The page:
The story’s setting presents two more signs that help in showing the decrease of civility on the island. A bulk of the island is taken up by the jungle, which is utilized by many authors as an archetype to represent death and decay. In reality, considering that the jungle is the lair of the beast, it, too, represents the darkness naturally present within people that is capable of ruling their lives. This wicked ultimately spreads to practically every kid on the island, simply as in the jungle, “darkness put out, submerging the ways between the trees till they were dim and unusual as the bottom of the sea” (p. 57). At one end of the island, where the airplane carrying the boys probably crashed, there is a “long scar smashed into the jungle” (p. 1). While Golding does not include a large amount of description about the scar, the image of “broken trunks” with “rugged edges” suffices to offer the reader an idea of the damage triggered to the island (p. 1, 2). Symbolically, this scar represents the damage that man is naturally capable of causing and can be related to the damage the kids eventually cause to one another, including the deaths of three young boys, before they are rescued.

The degeneration of the kids’ way of life is also very apparent through the symbolic masks. When concealed by masks of clay paint, the hunters, particularly Ralph, appear to have new personalities as they forget the taboos of society that when restrained them from succumbing to their natural urges. For instance, when Jack initially paints his face to his satisfaction, he suddenly becomes a brand-new, savage individual. “He started to dance and his laughter became a savage snarling. He capered towards Costs, and the mask was a thing of its own, behind which Jack concealed, liberated from pity and self-consciousness” (p. 64). Definitely, Jack would not have acted in such a way if he had remained in his home society, however behind the mask of paint, Jack does not hesitate to imitate a savage. It is also notable, that the first mask that Jack produces is red, white, and black. These colors archetypically symbolize violence, terror, and evil, respectively, and in this novel, Golding utilizes these colors to highlight those attributes that are naturally present in human beings.

The feeling of freedom that results from using the masks enables many of the kids to take part in the barbaric, inhumane pig hunts. Those hunts can be translated as representing the boys’ primal prompts or perhaps anarchy. In fact, much of the young boys end up being so engulfed in their quest for the blood of a pig that they seem to forget about their hopes of returning to civilization and overlook to keep the signal fire burning. When Ralph attempts to describe how important the signal fire is, Jack and the other hunters are still inhabited with ideas of the effective, gruesome hunt in which they just participated. “ëThere was lashings of blood,’ stated Jack, chuckling and shuddering, ëyou must have seen it!'” (p. 69). Also, during a later celebration over another effective hunt, the boys end up being brought away while reenacting the slaughter. However, the kids have actually become so much like savages that they are unable to manage themselves, and for a moment, they error Simon for the monster. “The sticks fell and the mouth of the circle crunched and screamed. The beast was on its knees in the center, its arm folded over its face” (p. 152). As an outcome of their unrestrained prompts, the young boys soon eliminate one of their own.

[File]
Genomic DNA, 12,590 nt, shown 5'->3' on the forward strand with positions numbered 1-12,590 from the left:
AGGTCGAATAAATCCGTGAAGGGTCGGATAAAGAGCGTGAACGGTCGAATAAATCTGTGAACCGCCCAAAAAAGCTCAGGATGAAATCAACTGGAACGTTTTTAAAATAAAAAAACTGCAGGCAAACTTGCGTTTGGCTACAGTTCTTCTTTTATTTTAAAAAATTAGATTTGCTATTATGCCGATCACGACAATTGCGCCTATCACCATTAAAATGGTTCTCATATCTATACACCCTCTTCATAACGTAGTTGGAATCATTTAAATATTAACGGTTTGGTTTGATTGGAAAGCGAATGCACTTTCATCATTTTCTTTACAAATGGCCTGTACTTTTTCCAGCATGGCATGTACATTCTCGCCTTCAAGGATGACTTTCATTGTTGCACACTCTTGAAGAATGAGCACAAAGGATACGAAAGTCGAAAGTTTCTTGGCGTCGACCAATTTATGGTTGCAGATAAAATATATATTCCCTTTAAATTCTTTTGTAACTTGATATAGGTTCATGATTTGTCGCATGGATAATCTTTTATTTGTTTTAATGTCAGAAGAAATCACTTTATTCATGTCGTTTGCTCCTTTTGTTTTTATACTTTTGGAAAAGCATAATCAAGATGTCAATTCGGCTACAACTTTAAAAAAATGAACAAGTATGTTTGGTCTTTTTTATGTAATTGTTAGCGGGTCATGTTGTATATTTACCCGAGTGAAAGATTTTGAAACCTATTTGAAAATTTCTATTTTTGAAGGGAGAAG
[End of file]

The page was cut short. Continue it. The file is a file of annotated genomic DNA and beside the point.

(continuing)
Finally, one of the most memorable signs that is used to show the violence and darkness which concerns rule life on the island is the rock, which Roger releases to kill Piggy. As an archetype in literature, a rock can represent strength and power, and given that this rock is red, it also represents violence. It is Roger who feels strong and effective as he bases on the ledge above Piggy. “High overhead, Roger, with a sense of delirium abandonment, leaned all his weight on the lever” (p. 180). When the rock lands listed below, it not just strikes Piggy, but it likewise shatters the conch shell. As much as that point, Piggy and the conch had been two of the couple of representations of civilization and good sense on the island. Nevertheless, when the rock causes both of these to cease to exist, all order on the island is given an end, and the boys, who reveal no remorses over the death of Piggy, have actually completely become savages.

In conclusion, Lord of the Flies is a story that represents the dark, degrading life that results from humanity’s inherent capability for evil, which is permitted to control humans when they are freed from the guidelines of society. Throughout the novel, Golding utilizes many different things as symbols to illustrate this style. Some of those things would be irrelevant in reality and would most likely be considered granted. Nevertheless, in Lord of the Flies, each of the formerly pointed out signs is important to the story’s theme.